The so-called war on drugs is “outdated” and “doesn’t work”, a former Conservative health minister has said.
Dan Poulter, the MP for Central Suffolk and North Ipswich, said the government had to “rethink” how it dealt with drug addiction.
The backbencher still serves as a NHS mental health doctor and was a health minister under David Cameron between 2012 and 2015.
In an interview with GB News’ Gloria De Piero, Poulter said: “The aggressive law and order approach where we criminalise, have very strong criminal sanctions for people who are caught in possession of drugs is frankly, you know, outdated and it doesn’t work.
“What we see is that the number of people dying from overdoses of heroin is going up.
“The number of people who are dying, who have they been poorly affected by other drug related harms is increasing. So we need a different approach.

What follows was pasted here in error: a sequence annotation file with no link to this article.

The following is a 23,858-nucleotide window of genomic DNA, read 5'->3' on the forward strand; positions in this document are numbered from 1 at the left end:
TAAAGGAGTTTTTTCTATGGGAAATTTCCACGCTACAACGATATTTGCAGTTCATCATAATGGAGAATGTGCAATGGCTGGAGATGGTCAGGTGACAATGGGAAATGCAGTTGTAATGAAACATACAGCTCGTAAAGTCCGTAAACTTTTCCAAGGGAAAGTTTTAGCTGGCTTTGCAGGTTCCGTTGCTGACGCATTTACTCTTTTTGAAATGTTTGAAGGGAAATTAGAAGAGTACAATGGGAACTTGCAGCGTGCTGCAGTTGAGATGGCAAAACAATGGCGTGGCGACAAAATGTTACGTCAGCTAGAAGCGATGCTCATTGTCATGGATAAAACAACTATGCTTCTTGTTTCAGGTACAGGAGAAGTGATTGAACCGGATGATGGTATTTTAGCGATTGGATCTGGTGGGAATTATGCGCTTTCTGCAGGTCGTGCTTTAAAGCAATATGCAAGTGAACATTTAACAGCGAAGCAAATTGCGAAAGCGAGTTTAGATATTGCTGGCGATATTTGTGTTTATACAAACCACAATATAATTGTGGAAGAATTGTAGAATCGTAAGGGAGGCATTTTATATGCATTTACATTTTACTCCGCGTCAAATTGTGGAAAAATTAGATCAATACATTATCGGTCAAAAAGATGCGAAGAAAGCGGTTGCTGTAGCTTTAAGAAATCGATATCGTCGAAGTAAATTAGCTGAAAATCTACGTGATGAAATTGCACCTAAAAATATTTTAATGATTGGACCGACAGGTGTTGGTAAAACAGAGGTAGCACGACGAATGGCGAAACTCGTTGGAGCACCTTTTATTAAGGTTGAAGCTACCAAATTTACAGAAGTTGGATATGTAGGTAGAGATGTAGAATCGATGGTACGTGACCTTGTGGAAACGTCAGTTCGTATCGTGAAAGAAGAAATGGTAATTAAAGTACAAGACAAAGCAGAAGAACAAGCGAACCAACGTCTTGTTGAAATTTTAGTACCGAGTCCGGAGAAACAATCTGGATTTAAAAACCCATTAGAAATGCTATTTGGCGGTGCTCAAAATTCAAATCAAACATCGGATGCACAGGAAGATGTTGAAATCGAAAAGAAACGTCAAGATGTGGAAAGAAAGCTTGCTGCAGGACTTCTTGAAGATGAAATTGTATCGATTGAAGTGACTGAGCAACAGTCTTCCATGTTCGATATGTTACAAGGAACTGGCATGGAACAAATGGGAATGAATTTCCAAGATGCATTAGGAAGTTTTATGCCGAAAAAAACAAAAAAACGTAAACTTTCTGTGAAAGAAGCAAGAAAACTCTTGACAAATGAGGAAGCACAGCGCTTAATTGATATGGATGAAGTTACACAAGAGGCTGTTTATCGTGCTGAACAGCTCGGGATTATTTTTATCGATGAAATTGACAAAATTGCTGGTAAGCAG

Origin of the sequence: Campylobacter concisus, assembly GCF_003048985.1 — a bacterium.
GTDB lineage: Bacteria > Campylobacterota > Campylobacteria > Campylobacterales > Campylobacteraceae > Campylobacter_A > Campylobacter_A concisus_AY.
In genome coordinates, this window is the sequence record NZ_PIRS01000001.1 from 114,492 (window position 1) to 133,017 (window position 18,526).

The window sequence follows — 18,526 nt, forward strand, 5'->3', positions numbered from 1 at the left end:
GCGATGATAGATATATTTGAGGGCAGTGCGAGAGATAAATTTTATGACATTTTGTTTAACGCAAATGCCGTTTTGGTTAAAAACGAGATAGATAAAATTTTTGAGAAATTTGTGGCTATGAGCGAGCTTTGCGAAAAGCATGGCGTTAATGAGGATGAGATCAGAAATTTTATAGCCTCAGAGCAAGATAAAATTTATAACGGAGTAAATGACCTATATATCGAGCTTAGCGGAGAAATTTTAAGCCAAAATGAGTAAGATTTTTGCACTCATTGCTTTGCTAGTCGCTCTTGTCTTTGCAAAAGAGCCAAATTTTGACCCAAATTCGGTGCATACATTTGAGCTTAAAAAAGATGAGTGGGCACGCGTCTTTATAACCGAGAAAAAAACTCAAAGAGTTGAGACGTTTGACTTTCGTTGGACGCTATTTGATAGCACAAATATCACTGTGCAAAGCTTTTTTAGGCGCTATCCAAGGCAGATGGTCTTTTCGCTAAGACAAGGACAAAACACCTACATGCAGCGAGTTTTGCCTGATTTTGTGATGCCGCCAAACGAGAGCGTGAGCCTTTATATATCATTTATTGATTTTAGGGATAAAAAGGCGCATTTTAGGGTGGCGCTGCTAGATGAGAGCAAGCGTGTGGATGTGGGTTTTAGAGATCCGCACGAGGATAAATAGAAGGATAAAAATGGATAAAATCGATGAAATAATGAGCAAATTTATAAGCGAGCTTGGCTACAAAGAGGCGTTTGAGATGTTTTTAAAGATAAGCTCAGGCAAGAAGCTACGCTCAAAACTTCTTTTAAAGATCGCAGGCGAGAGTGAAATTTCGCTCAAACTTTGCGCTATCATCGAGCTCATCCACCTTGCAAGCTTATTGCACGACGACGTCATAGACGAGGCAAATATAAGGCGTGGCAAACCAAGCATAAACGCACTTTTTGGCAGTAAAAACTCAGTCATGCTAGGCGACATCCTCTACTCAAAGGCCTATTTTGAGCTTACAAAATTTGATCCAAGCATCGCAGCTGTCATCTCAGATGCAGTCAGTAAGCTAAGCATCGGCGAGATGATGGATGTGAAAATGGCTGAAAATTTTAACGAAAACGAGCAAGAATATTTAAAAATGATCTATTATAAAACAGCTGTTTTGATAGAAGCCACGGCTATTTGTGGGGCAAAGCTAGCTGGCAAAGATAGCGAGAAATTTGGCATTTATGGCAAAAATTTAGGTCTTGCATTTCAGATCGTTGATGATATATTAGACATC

“I also don’t believe just in incarcerating people or giving them a criminal sanction for possession of drugs when they may be dependent on drugs or addicted to drugs isn’t necessarily a very helpful way forward. And I think we’ve got to rethink it.”
Asked if the phrase “war on drugs” was “sensible, helpful, achievable”, Poulter added: “To be frank, no.”
Poulter said the government should look to the example of Portugal, where possession of drugs, not large-scale dealing, was dealt with by “supporting people and treating it” rather than as “a criminal problem”.
“In the UK, a number of people dying from heroin overdoses is rising. Portugal it’s falling,” he said.